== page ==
This statute, enacted into law in the wake of Watergate abuses, was intended to channel presidential emergency declarations and place limits on what chief executives can and cannot do in such a situation. In a way, it is a legislative portal.

The National Emergencies Act (NEA) doesn’t act as carte blanche for a president to do whatever he wants. Declaring a national emergency allows a president to unlock new authorities and powers on, theoretically, a temporary basis. Many of those authorities and powers are specific to particular factual contexts, said Cristina Rodriguez, a professor at Yale Law School, in a conference call organized by the American Constitution Society.

“There are hundreds of authorities that can be triggered by a declaration,” she added. “Most of them are not applicable here.”

Four of them could be. One is an emergency fund in the Immigration and Nationality Act that can be triggered in the event of an influx of immigrants beyond what the system can handle. Another is an authority that allows for emergency construction of a military construction project if a secretary determines the project is vital to national security. However, given that those two authorizations only permit $10 million and $50 million in funding, respectively – and Trump is demanding more than $5 billion for a border wall – Professor Rodriguez doesn’t think they are likely to be used to justify an emergency declaration.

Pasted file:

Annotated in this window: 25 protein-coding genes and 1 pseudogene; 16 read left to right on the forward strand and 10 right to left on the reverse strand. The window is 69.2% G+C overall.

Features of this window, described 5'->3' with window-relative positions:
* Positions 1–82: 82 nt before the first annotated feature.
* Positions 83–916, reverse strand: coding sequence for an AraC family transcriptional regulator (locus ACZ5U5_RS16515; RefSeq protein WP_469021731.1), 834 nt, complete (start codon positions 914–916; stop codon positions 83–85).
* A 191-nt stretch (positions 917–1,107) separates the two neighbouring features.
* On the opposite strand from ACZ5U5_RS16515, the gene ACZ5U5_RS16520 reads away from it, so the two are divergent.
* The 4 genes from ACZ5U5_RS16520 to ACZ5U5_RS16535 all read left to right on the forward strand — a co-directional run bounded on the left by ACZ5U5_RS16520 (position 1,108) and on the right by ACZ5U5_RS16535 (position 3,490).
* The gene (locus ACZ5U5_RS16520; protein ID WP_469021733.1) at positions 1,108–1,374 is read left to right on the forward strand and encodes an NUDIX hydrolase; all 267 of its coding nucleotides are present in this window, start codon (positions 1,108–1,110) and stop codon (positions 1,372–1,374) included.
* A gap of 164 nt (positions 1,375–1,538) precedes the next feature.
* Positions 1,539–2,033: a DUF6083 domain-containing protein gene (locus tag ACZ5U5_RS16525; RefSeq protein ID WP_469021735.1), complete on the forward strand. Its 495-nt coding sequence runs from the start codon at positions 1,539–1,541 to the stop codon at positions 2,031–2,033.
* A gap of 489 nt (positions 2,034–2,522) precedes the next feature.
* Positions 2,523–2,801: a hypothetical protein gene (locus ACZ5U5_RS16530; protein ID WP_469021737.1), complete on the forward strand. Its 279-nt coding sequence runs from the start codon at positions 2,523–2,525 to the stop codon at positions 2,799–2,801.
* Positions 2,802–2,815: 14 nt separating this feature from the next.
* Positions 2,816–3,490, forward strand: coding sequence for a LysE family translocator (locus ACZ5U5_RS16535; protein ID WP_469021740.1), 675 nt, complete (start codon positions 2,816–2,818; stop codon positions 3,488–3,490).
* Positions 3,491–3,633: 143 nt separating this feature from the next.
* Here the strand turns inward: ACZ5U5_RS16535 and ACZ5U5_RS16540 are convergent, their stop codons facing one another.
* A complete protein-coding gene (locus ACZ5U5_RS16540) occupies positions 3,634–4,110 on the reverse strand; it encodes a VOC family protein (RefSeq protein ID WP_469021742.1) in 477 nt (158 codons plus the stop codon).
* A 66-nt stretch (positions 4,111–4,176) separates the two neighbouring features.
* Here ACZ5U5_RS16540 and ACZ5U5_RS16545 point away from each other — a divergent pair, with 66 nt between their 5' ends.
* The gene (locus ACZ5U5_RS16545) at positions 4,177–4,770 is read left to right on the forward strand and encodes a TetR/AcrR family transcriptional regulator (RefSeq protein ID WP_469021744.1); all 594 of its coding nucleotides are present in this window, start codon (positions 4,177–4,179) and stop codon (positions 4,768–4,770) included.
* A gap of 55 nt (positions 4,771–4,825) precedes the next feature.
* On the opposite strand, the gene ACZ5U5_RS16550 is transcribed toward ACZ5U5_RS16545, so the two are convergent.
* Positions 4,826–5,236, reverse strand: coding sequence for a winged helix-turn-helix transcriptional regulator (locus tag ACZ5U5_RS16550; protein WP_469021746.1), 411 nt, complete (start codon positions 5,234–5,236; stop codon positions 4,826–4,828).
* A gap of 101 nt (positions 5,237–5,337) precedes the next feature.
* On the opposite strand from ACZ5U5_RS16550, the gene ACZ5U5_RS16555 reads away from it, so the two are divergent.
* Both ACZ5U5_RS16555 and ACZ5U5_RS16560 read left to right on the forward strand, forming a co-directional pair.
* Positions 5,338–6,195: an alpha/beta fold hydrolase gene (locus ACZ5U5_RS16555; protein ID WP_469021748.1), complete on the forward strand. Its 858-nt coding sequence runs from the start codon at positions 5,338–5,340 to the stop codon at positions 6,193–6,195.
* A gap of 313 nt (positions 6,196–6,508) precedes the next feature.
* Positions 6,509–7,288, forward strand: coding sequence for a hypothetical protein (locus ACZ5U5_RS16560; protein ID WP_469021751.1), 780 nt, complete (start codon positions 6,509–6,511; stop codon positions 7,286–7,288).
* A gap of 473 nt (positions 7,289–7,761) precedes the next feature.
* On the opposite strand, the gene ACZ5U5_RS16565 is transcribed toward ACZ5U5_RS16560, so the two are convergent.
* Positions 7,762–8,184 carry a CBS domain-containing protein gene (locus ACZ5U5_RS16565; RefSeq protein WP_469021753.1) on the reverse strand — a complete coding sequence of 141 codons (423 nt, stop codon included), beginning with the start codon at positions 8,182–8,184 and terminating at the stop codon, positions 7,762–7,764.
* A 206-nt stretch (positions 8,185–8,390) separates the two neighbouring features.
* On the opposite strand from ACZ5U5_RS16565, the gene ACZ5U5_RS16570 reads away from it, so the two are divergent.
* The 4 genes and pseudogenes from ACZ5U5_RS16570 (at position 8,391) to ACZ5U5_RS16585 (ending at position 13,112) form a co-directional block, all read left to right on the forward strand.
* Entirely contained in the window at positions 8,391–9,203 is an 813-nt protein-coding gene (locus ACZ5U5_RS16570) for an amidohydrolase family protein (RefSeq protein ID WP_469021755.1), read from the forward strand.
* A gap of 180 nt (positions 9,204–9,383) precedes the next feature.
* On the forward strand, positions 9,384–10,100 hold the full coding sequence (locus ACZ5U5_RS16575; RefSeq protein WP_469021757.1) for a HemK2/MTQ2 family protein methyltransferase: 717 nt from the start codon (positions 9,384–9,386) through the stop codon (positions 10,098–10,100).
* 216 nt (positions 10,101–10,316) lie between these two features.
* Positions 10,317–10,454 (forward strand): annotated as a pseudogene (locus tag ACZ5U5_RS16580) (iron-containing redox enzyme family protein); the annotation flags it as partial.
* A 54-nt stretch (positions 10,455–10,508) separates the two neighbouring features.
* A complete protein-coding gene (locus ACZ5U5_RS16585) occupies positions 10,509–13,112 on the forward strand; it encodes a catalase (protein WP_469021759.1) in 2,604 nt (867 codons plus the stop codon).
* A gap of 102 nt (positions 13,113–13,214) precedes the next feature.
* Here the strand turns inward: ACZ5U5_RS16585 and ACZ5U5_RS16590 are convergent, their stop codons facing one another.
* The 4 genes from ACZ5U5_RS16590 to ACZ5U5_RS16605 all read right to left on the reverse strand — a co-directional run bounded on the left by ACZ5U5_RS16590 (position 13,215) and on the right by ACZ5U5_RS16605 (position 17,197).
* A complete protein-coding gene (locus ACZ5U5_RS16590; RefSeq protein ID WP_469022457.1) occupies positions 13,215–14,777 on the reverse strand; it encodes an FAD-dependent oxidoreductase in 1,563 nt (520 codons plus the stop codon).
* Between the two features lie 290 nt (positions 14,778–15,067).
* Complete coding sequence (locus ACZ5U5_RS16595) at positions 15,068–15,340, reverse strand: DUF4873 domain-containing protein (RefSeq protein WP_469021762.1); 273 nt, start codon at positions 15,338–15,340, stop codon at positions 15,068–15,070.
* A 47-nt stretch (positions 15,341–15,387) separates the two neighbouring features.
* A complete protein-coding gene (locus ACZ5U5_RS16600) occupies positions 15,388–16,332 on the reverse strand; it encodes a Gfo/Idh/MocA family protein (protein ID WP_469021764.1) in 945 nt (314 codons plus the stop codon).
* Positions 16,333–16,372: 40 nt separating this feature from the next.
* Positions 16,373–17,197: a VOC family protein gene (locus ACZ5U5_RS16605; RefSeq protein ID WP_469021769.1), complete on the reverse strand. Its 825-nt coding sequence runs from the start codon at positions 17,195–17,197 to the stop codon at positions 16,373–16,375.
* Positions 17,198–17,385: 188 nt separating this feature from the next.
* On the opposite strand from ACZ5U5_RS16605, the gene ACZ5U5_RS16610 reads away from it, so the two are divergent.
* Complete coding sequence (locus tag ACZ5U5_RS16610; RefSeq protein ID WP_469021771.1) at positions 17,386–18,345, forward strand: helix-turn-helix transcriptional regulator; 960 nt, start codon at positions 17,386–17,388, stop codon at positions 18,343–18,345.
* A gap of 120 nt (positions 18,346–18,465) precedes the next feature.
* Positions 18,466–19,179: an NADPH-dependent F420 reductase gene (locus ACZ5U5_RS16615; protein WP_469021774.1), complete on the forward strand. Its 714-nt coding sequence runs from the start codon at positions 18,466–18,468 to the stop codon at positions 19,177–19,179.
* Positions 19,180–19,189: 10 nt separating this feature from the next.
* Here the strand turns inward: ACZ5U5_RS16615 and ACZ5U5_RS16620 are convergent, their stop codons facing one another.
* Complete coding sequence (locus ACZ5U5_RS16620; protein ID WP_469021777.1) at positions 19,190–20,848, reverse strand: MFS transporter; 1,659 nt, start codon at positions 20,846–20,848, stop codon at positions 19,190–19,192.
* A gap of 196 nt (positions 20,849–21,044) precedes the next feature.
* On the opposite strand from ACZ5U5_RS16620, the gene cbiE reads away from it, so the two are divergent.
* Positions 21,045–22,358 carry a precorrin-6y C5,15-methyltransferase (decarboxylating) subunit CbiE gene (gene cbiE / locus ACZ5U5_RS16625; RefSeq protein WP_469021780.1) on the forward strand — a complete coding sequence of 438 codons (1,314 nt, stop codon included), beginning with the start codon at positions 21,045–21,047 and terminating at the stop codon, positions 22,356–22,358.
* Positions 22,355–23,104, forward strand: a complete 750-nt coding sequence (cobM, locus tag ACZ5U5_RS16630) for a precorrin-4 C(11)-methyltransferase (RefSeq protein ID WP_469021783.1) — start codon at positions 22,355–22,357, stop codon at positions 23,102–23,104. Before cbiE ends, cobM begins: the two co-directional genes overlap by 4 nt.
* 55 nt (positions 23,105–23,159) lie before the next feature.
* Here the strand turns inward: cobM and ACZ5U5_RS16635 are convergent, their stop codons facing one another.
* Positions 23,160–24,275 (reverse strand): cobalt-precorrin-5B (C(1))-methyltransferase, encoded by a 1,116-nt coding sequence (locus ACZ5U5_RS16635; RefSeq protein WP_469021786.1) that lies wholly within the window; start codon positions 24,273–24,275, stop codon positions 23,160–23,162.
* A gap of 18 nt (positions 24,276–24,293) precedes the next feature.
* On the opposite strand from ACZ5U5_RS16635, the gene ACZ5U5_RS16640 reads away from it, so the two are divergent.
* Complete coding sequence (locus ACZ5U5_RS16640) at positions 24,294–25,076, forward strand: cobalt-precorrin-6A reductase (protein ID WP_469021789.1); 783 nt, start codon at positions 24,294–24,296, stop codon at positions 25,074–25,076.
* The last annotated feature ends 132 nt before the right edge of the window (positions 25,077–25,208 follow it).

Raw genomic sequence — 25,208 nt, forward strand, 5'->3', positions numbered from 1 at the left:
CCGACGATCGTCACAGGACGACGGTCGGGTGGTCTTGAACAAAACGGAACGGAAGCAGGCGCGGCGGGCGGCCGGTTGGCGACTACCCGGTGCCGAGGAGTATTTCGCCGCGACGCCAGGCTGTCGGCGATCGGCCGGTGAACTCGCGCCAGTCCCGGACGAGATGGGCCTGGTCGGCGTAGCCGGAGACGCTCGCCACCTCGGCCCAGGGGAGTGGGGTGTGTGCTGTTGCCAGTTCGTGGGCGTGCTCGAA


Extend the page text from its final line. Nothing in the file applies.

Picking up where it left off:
More likely to be invoked, she says, is an emergency declaration requiring the use of the armed forces. Then, there is a statute allowing the Secretary of Defense to authorize military construction projects “necessary to support such use of the armed forces.”

There is also a statute allowing for, in the event of an emergency declaration, the president to terminate Army civil works projects deemed nonessential and applying those resources to “civil defense projects that are essential to the national defense.”

Under the NEA, the declared emergency ends automatically after a year, unless the president publishes an extension notice in the Federal Register. Congress can also terminate the action by passing a joint resolution. This would likely require a two-thirds majority, as the president could, and likely would, veto such a move.

The United States is currently operating under a number of NEA-derived emergencies. Most deal with declarations of economic sanctions against individuals or foreign companies.

None of this means a Trump border wall emergency move would be a routine bureaucratic operation.

“The invocation of such authorities for that purpose would raise a variety of novel legal issues,” concludes a new Congressional Research Service legal analysis of whether the Department of Defense could build a border wall.

Legal challenges